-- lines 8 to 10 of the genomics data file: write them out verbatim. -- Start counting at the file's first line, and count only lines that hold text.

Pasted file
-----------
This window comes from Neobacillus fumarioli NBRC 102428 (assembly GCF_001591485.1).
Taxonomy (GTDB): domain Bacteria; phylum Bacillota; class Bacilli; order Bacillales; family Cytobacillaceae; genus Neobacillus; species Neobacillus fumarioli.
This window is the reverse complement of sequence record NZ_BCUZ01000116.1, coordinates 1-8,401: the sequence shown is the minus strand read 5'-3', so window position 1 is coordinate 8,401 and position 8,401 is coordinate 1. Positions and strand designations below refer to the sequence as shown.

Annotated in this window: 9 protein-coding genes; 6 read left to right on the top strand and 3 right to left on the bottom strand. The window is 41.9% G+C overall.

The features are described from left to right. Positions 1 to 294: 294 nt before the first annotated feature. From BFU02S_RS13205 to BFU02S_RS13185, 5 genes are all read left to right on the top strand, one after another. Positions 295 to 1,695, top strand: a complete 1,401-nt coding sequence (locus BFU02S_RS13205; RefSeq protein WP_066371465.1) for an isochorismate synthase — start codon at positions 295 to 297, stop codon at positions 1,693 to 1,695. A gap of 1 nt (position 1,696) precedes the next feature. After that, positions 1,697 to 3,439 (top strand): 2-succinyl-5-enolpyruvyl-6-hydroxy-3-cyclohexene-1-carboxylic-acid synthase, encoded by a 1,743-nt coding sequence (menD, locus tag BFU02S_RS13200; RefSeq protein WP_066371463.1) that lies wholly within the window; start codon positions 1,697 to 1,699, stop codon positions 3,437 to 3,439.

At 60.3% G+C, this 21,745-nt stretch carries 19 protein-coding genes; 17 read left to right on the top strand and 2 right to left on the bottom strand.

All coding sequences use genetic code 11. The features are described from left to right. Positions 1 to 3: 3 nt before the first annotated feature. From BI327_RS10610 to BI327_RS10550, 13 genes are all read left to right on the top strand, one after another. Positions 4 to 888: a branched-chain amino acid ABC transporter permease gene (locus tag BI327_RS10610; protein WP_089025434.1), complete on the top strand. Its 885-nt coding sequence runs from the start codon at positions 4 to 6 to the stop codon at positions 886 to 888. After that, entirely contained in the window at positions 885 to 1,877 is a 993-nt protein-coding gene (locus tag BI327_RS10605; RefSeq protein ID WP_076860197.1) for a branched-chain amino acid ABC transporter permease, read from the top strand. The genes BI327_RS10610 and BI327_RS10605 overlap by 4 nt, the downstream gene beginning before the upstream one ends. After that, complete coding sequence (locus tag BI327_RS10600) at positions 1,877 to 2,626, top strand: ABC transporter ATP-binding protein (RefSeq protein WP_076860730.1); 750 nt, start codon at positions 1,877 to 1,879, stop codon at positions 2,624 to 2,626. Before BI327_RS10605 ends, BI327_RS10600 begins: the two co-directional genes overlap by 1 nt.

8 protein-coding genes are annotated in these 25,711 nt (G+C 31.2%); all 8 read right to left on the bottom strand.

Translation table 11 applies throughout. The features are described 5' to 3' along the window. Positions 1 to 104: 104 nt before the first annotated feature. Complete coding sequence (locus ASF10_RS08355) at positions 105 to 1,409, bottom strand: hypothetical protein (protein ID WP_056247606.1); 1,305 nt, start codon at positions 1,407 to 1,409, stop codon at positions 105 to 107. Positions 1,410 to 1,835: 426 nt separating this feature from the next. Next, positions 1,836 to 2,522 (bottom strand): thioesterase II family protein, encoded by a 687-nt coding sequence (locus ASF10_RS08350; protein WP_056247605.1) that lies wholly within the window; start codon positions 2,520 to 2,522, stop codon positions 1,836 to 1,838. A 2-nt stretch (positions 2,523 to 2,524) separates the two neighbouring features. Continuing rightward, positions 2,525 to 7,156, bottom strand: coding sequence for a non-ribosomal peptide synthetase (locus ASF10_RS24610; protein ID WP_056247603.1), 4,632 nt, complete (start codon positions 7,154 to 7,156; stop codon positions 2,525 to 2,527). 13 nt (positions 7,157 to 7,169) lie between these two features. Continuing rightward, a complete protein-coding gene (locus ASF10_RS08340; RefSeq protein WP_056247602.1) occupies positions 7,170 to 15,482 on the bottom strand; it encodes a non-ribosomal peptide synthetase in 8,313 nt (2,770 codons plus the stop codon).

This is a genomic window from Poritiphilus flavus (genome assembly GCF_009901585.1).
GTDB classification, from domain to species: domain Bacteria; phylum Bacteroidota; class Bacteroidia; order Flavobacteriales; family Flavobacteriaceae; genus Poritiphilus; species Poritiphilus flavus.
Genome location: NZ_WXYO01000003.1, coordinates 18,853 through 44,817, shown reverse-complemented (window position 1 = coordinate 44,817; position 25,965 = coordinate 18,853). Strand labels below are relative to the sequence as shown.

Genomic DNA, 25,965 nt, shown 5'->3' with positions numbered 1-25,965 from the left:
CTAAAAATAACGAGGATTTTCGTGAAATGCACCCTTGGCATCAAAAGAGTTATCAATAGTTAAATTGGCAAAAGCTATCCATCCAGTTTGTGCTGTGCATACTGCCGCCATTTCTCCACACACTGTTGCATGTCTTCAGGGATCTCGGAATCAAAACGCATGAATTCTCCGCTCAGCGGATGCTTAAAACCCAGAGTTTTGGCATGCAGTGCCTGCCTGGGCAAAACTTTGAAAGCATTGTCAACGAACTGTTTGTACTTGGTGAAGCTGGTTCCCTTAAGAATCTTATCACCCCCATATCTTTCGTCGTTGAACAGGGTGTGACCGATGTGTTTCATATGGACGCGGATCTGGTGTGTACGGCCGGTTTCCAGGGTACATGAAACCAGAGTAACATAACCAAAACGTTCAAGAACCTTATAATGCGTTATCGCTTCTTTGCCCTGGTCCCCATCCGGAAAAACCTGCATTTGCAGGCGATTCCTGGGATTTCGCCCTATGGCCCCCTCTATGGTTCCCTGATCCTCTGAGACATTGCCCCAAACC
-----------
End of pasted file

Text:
8 protein-coding genes are annotated in these 25,711 nt (G+C 31.2%); all 8 read right to left on the bottom strand.

Translation table 11 applies throughout. The features are described 5' to 3' along the window. Positions 1 to 104: 104 nt before the first annotated feature. Complete coding sequence (locus ASF10_RS08355) at positions 105 to 1,409, bottom strand: hypothetical protein (protein ID WP_056247606.1); 1,305 nt, start codon at positions 1,407 to 1,409, stop codon at positions 105 to 107. Positions 1,410 to 1,835: 426 nt separating this feature from the next. Next, positions 1,836 to 2,522 (bottom strand): thioesterase II family protein, encoded by a 687-nt coding sequence (locus ASF10_RS08350; protein WP_056247605.1) that lies wholly within the window; start codon positions 2,520 to 2,522, stop codon positions 1,836 to 1,838. A 2-nt stretch (positions 2,523 to 2,524) separates the two neighbouring features. Continuing rightward, positions 2,525 to 7,156, bottom strand: coding sequence for a non-ribosomal peptide synthetase (locus ASF10_RS24610; protein ID WP_056247603.1), 4,632 nt, complete (start codon positions 7,154 to 7,156; stop codon positions 2,525 to 2,527). 13 nt (positions 7,157 to 7,169) lie between these two features. Continuing rightward, a complete protein-coding gene (locus ASF10_RS08340; RefSeq protein WP_056247602.1) occupies positions 7,170 to 15,482 on the bottom strand; it encodes a non-ribosomal peptide synthetase in 8,313 nt (2,770 codons plus the stop codon).

This is a genomic window from Poritiphilus flavus (genome assembly GCF_009901585.1).